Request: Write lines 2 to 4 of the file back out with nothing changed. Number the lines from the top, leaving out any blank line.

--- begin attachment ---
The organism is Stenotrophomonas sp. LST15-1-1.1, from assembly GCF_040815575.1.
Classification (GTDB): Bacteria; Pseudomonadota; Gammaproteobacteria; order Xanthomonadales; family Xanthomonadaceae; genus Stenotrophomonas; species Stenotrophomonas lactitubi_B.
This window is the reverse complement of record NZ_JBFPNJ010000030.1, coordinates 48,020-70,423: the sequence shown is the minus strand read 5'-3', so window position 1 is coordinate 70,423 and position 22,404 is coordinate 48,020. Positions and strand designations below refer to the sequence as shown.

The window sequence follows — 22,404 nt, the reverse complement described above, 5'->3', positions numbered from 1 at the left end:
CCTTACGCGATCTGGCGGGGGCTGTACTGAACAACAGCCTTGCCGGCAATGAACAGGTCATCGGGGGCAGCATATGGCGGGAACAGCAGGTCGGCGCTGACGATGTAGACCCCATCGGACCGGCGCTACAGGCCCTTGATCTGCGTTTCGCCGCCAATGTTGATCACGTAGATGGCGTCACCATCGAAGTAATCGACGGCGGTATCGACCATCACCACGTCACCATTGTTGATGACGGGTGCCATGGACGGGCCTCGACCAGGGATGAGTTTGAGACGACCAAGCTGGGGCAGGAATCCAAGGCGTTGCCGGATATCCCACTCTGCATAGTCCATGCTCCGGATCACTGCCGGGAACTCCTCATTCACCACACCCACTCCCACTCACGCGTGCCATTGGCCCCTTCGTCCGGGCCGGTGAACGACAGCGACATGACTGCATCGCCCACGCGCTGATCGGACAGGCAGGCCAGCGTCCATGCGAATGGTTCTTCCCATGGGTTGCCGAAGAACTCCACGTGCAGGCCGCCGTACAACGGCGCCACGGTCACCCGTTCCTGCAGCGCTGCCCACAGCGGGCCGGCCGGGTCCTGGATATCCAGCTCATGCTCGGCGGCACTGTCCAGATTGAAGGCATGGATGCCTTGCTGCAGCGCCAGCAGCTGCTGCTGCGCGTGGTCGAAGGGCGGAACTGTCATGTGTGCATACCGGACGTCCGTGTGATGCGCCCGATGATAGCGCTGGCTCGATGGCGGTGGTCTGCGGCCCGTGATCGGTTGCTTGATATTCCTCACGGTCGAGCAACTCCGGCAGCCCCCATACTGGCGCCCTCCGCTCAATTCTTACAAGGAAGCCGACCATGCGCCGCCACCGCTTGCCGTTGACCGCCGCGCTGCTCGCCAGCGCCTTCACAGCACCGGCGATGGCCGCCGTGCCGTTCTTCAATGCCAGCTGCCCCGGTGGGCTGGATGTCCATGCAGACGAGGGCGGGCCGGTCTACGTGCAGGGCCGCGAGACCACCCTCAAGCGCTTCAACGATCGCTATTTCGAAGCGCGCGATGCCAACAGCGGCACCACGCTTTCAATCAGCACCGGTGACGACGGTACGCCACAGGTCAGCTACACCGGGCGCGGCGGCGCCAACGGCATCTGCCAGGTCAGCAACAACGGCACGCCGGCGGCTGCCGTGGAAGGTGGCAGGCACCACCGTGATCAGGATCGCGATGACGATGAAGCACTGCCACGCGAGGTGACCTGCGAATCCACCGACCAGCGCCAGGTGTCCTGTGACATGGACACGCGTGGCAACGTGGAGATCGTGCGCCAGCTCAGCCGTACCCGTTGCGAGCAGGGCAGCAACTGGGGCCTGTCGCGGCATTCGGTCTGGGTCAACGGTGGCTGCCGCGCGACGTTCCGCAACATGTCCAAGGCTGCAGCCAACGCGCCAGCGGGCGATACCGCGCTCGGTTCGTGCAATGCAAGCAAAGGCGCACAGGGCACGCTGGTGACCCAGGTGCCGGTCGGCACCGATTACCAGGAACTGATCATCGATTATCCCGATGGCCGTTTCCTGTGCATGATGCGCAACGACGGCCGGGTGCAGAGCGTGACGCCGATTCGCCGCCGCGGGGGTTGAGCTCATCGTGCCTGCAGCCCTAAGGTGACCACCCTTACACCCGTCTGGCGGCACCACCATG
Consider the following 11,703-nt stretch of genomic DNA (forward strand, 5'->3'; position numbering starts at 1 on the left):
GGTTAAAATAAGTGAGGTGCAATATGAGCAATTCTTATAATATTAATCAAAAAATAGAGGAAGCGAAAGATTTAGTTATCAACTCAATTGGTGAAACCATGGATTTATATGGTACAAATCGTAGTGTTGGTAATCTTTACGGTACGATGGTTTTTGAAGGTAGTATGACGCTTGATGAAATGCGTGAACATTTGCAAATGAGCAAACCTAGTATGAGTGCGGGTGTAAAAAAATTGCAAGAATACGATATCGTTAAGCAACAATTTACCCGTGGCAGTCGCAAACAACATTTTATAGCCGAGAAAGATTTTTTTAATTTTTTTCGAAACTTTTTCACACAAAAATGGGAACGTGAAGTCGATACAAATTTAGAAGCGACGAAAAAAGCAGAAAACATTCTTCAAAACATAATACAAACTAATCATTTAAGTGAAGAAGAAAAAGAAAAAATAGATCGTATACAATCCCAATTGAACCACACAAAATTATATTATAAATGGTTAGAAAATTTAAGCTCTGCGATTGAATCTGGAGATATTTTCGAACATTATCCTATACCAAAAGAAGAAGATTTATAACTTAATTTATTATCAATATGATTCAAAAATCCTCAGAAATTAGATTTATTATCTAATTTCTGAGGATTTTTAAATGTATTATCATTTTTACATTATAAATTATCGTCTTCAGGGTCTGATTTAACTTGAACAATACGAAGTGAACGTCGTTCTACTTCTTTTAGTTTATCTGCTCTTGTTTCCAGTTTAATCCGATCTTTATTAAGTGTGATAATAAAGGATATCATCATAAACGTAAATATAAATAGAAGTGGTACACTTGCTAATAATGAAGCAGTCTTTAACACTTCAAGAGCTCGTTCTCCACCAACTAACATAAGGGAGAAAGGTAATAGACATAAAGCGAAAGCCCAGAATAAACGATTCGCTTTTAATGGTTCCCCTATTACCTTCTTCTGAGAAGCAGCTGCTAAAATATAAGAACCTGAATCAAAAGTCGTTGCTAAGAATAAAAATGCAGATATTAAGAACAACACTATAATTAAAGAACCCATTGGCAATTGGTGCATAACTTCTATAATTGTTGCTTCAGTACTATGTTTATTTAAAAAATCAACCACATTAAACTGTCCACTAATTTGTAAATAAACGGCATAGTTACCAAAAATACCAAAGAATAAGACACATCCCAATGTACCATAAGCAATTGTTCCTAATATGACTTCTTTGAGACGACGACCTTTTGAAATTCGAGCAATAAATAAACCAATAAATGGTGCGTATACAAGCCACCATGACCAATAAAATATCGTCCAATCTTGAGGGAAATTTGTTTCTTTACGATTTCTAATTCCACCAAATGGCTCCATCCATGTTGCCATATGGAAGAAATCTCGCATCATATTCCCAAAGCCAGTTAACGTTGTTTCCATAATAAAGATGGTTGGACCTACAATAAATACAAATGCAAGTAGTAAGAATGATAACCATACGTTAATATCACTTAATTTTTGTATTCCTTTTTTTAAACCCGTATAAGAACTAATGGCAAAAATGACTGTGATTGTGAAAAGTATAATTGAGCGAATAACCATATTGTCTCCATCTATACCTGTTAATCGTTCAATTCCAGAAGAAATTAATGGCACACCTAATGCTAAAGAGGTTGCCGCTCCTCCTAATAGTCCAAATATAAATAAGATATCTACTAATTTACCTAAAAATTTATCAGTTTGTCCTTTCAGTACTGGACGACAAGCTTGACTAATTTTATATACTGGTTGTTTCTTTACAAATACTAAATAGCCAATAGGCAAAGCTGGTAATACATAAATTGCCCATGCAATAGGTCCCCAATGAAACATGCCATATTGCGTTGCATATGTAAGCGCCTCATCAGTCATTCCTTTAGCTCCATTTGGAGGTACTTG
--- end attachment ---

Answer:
Classification (GTDB): Bacteria; Pseudomonadota; Gammaproteobacteria; order Xanthomonadales; family Xanthomonadaceae; genus Stenotrophomonas; species Stenotrophomonas lactitubi_B.
This window is the reverse complement of record NZ_JBFPNJ010000030.1, coordinates 48,020-70,423: the sequence shown is the minus strand read 5'-3', so window position 1 is coordinate 70,423 and position 22,404 is coordinate 48,020. Positions and strand designations below refer to the sequence as shown.

The window sequence follows — 22,404 nt, the reverse complement described above, 5'->3', positions numbered from 1 at the left end: